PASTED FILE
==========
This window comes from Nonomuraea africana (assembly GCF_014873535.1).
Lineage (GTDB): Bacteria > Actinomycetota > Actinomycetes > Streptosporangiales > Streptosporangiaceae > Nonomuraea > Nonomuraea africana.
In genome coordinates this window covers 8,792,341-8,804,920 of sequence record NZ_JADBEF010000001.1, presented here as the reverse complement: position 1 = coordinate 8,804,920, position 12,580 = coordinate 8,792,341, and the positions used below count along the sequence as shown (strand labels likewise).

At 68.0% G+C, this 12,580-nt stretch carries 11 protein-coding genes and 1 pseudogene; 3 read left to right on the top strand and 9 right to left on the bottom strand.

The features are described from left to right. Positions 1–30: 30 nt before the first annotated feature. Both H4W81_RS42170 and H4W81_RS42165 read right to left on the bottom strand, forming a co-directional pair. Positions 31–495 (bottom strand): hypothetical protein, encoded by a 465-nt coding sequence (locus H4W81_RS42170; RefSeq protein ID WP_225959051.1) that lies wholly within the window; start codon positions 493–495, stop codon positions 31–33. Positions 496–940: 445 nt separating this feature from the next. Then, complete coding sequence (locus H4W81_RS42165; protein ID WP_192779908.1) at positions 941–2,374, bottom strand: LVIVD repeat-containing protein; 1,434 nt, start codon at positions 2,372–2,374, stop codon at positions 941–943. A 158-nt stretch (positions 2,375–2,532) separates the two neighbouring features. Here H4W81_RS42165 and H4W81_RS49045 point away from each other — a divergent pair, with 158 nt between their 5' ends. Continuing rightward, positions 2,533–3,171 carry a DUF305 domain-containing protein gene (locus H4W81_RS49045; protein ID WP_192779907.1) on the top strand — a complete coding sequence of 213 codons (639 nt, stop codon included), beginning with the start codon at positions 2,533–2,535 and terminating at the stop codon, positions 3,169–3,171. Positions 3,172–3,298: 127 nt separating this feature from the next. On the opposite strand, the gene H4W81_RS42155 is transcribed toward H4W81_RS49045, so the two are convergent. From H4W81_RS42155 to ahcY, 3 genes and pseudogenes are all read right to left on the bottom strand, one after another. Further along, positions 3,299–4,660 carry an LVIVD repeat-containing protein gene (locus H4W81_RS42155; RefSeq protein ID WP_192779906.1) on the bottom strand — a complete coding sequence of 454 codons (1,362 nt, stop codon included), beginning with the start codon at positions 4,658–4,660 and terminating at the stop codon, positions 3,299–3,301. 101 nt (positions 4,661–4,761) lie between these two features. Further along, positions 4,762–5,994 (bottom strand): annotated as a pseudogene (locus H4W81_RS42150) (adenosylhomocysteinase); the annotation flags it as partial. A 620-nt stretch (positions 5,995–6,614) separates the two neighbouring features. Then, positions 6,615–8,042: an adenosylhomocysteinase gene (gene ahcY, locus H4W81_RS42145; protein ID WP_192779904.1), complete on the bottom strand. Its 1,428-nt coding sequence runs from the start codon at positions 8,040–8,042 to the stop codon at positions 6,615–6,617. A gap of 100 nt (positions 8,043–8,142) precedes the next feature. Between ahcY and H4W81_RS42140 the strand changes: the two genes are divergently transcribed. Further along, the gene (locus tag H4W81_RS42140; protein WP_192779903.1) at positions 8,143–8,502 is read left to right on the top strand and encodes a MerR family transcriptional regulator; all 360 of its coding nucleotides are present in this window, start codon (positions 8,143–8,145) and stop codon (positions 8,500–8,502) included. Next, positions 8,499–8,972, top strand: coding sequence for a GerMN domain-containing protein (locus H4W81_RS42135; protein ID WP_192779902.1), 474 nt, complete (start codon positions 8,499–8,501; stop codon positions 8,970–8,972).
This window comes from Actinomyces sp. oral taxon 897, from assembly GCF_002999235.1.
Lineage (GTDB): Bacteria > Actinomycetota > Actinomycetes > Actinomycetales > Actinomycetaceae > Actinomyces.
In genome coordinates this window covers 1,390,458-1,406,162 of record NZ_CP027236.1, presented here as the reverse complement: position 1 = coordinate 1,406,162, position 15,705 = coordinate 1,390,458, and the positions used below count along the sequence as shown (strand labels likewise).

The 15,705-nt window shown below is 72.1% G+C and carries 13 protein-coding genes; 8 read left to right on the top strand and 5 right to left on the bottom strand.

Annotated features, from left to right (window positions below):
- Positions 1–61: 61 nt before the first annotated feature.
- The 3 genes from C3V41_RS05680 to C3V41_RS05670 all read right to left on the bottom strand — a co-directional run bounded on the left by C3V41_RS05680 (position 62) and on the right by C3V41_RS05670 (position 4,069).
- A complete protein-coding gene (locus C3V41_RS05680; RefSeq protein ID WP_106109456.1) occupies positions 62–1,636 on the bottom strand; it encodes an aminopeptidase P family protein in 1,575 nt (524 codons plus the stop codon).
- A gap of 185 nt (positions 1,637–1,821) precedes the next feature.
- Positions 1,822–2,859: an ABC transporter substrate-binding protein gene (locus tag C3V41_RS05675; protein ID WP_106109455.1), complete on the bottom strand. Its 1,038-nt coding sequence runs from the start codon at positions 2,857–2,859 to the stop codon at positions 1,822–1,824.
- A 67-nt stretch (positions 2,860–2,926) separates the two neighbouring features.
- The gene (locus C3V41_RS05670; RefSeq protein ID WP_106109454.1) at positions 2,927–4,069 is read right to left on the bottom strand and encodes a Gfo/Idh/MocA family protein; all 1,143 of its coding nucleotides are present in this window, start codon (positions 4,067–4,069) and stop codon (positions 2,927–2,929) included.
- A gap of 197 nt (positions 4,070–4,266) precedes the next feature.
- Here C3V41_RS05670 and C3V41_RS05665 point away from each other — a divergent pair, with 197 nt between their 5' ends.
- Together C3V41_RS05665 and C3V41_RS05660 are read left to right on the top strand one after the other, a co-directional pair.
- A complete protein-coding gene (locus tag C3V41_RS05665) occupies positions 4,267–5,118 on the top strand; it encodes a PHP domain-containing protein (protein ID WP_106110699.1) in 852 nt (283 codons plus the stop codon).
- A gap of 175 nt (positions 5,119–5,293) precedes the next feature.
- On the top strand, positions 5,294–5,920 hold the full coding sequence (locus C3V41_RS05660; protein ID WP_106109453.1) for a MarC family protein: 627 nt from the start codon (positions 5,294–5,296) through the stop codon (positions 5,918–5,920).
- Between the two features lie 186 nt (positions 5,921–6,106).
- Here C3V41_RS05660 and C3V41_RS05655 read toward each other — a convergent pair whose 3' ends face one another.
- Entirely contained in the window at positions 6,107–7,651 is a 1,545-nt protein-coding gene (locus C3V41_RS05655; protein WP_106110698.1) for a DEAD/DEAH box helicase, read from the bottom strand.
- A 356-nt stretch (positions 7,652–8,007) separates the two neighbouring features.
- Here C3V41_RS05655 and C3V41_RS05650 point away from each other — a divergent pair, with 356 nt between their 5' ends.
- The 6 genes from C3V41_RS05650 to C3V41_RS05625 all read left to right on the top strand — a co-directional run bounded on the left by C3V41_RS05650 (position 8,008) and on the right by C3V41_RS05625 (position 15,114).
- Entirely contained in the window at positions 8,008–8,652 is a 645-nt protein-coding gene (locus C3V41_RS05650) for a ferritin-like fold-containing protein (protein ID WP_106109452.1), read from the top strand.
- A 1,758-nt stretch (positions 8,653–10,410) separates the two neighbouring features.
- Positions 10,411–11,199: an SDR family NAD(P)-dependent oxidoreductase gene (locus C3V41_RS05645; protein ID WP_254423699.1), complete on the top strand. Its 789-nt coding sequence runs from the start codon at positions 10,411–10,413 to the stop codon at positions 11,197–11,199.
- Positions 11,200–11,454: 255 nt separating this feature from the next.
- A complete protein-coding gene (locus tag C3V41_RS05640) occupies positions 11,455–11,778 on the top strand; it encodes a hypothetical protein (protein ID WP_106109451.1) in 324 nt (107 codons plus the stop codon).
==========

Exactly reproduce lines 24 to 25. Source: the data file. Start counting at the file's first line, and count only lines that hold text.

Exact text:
- Between the two features lie 186 nt (positions 5,921–6,106).
- Here C3V41_RS05660 and C3V41_RS05655 read toward each other — a convergent pair whose 3' ends face one another.